Rural communities across New South Wales are making a significant contribution to the training of the next generation of rural doctors. Local primary and secondary health services, together with shire councils and the wider community, have enthusiastically adopted senior medical students in the University of Wollongong’s year-long rural clinical immersion program, and are proud to be part of a program which they believe will provide graduates who will eventually come back to work in the local community.
As is well known, Australia’s unique geography and population distribution creates many challenges to the equitable delivery of healthcare services. With the majority of the population clustered in and around capital cities and the coastline, people living in the sparsely populated interior have poorer access to services and frequently have to travel long distances to access even primary health services, let alone more specialised services. Add to this the unique health and social issues found in remote and rural populations, such as the health needs of Indigenous communities, farm safety, social isolation, natural disasters and poorer access to fresh foods, it is little wonder that the rates of chronic disease, smoking, drug and alcohol abuse, and suicide are higher in remote and rural settings.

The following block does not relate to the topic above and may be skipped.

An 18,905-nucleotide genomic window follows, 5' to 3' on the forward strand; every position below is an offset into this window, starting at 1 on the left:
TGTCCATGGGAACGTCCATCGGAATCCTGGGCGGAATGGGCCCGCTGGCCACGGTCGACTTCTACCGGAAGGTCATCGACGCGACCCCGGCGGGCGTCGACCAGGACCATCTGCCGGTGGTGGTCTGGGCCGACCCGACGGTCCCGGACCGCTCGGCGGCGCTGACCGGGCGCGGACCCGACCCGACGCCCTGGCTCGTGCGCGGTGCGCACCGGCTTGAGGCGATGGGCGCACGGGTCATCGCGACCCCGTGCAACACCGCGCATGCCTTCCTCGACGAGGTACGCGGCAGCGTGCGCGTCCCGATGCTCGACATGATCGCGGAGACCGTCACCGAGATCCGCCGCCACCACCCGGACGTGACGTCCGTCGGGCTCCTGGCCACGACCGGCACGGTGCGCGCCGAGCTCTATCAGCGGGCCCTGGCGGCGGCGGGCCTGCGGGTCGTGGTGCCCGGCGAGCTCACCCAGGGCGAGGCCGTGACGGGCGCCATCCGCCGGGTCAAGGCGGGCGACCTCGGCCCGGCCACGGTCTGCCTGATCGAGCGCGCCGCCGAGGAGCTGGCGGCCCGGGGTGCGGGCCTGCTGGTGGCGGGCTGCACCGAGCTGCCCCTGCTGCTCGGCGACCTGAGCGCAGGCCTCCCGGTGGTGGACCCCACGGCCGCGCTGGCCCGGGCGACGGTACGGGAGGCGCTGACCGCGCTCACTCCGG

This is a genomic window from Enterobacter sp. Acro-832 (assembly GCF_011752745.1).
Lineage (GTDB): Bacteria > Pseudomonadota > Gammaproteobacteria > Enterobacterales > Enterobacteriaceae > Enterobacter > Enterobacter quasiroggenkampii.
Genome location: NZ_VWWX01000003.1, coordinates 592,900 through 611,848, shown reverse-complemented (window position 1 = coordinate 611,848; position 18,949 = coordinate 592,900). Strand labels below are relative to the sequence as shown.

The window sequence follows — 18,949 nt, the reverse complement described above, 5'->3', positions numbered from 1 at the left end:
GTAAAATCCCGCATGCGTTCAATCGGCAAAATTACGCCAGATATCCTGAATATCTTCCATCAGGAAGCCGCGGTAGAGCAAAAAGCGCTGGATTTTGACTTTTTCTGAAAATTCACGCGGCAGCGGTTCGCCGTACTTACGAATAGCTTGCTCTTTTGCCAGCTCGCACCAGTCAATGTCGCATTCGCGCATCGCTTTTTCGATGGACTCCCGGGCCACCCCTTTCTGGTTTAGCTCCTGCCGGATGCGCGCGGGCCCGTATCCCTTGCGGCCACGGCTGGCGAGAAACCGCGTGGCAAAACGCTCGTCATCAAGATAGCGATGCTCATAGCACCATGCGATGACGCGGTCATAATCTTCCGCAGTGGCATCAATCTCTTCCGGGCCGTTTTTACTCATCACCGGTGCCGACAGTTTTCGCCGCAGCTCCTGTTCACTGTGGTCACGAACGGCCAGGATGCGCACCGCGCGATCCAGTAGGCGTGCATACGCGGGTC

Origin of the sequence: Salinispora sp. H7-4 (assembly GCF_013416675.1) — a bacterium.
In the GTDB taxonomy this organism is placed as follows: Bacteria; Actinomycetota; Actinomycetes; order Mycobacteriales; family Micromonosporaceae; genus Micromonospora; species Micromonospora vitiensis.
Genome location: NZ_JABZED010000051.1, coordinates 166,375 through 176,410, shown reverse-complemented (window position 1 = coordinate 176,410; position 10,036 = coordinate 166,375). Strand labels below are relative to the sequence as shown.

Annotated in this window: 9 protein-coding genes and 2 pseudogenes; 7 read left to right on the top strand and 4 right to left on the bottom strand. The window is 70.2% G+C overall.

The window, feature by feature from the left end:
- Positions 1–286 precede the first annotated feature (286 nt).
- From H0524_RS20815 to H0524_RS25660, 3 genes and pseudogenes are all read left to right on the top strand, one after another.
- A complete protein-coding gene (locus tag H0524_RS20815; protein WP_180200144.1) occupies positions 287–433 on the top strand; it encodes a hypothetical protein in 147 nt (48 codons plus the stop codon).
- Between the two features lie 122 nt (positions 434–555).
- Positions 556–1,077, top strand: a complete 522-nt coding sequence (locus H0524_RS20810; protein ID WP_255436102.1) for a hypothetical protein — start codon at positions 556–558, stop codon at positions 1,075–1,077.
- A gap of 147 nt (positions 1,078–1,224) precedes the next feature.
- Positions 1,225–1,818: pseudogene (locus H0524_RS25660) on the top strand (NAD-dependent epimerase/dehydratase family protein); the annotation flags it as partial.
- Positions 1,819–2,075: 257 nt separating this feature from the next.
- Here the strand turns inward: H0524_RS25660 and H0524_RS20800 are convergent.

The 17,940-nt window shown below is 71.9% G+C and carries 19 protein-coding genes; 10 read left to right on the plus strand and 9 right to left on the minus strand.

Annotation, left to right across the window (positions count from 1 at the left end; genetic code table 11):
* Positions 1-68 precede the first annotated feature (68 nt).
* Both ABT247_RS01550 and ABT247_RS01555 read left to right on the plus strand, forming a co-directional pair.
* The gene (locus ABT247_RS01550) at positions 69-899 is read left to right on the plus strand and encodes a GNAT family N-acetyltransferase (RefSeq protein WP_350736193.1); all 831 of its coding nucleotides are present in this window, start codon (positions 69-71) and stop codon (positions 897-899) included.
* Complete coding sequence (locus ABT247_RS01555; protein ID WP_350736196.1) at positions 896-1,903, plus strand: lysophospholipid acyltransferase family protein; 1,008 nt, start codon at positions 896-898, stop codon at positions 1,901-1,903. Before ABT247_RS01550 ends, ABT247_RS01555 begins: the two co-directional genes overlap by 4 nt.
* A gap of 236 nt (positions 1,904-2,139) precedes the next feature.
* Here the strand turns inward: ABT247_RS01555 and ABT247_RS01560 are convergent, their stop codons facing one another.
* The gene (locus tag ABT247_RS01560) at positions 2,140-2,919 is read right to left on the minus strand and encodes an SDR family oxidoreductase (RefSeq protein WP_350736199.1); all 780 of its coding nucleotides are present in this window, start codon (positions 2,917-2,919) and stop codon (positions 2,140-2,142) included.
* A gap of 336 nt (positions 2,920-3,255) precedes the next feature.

The medical program at the University of Wollongong is one of the new regional medical schools developed by the Australian Government to place more emphasis on rural medical education. Based in a regional setting, but with ten rural ‘hubs’ scattered across New South Wales stretching from the Northern Rivers to the South Coast and as far west as Broken Hill, it has a strong commitment to rural medical education. The program is now achieving its founding mission to:
“…produce excellent medical practitioners… who have the capacity and desire to contribute to the enhancement of health care for patients in all geographic settings, but particularly in regional, rural and remote communities”.
All of its senior medical students are required to undertake a year-long clinical training program integrated across community health services and hospitals, and two-thirds of them do so in a rural setting – a feature which is unique in Australia and done by only a handful of medical schools worldwide. It provides outstanding pastoral support to its students throughout the four years of the program.
Over the past seven years, the University has admitted an average of 68 per cent of its domestic medical students from a rural background. There has been a gratifying increase in the number of Aboriginal and Torres Strait Islander students with five due to graduate in 2017. Its graduates have a strong sense of social accountability, and are not deterred by perceived hardships of rural practice. The latest survey of students on graduation showed that 69 per cent would like to practise outside major cities, and 61 per cent intend to choose a general practice or generalist specialist career path. The majority of students on graduation were satisfied with the training that they received, and this is borne out by information from the NSW Junior Medical Officer Census data which shows that 78 per cent of University of Wollongong graduates felt well prepared for internship – significantly higher than graduates from other medical schools.
The University of Wollongong has a strong commitment to redressing the health inequities currently in existence, and is confident that its graduates are stepping up to the mark.
The University of Wollongong was a sponsor of the 14th National Rural Health Conference.